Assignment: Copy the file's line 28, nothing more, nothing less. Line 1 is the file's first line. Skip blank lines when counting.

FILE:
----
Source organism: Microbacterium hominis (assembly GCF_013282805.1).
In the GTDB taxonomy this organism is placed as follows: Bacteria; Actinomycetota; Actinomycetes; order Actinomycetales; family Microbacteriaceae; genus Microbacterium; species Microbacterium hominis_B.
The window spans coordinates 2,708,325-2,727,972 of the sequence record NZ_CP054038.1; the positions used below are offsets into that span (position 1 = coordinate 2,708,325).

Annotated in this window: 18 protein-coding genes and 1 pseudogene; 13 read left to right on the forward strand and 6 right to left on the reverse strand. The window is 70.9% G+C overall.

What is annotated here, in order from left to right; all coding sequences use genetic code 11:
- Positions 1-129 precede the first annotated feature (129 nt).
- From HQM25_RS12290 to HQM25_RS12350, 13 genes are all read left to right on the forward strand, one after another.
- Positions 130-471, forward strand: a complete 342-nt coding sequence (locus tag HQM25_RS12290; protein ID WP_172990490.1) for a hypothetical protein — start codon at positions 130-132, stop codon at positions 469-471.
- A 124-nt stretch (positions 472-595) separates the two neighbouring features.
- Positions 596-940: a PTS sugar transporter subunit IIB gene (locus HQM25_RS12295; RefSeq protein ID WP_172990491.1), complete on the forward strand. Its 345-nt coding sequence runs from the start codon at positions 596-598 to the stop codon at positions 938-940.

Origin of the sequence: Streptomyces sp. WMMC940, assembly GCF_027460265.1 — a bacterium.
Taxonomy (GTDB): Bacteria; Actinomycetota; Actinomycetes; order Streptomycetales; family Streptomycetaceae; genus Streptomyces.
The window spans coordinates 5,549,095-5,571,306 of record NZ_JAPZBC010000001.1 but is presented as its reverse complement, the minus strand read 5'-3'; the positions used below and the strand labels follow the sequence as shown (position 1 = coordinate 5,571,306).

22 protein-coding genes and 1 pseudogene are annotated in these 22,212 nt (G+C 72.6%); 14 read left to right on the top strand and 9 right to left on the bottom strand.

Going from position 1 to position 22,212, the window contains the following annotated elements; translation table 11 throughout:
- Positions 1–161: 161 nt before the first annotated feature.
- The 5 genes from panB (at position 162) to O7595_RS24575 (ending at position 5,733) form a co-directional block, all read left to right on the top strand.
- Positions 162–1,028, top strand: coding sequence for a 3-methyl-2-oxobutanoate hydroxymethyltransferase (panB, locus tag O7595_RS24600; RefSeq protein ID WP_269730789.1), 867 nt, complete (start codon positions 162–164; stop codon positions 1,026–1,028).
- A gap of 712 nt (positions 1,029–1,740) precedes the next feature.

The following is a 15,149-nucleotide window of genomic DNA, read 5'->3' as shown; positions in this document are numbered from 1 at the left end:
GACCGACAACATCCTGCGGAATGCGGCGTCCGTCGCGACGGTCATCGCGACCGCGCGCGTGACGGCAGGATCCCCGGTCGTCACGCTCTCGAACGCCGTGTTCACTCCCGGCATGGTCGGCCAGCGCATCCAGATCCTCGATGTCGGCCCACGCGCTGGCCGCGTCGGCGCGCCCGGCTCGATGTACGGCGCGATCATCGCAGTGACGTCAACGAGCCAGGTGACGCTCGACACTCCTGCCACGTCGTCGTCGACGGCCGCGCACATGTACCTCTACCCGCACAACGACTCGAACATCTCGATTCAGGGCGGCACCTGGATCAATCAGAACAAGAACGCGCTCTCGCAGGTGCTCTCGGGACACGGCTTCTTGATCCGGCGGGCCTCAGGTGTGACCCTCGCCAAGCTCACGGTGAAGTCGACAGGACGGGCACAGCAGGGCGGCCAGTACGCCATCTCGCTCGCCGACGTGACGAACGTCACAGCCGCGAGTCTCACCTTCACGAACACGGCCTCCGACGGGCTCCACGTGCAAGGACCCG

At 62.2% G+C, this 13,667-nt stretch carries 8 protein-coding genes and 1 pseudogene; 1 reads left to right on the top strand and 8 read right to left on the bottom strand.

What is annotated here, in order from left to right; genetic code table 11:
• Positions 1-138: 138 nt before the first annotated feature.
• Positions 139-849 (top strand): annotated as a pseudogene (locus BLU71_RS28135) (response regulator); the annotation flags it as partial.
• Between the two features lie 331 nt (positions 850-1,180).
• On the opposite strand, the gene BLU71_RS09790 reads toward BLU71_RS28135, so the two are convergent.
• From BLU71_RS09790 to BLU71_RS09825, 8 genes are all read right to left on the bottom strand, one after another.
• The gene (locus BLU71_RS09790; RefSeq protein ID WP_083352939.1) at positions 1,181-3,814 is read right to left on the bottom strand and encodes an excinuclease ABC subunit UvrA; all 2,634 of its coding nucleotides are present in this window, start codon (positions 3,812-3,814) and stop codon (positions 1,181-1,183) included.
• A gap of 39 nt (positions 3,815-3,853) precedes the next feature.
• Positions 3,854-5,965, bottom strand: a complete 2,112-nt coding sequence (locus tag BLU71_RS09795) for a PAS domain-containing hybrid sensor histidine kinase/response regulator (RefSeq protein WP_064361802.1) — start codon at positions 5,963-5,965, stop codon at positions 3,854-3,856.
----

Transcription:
• From BLU71_RS09790 to BLU71_RS09825, 8 genes are all read right to left on the bottom strand, one after another.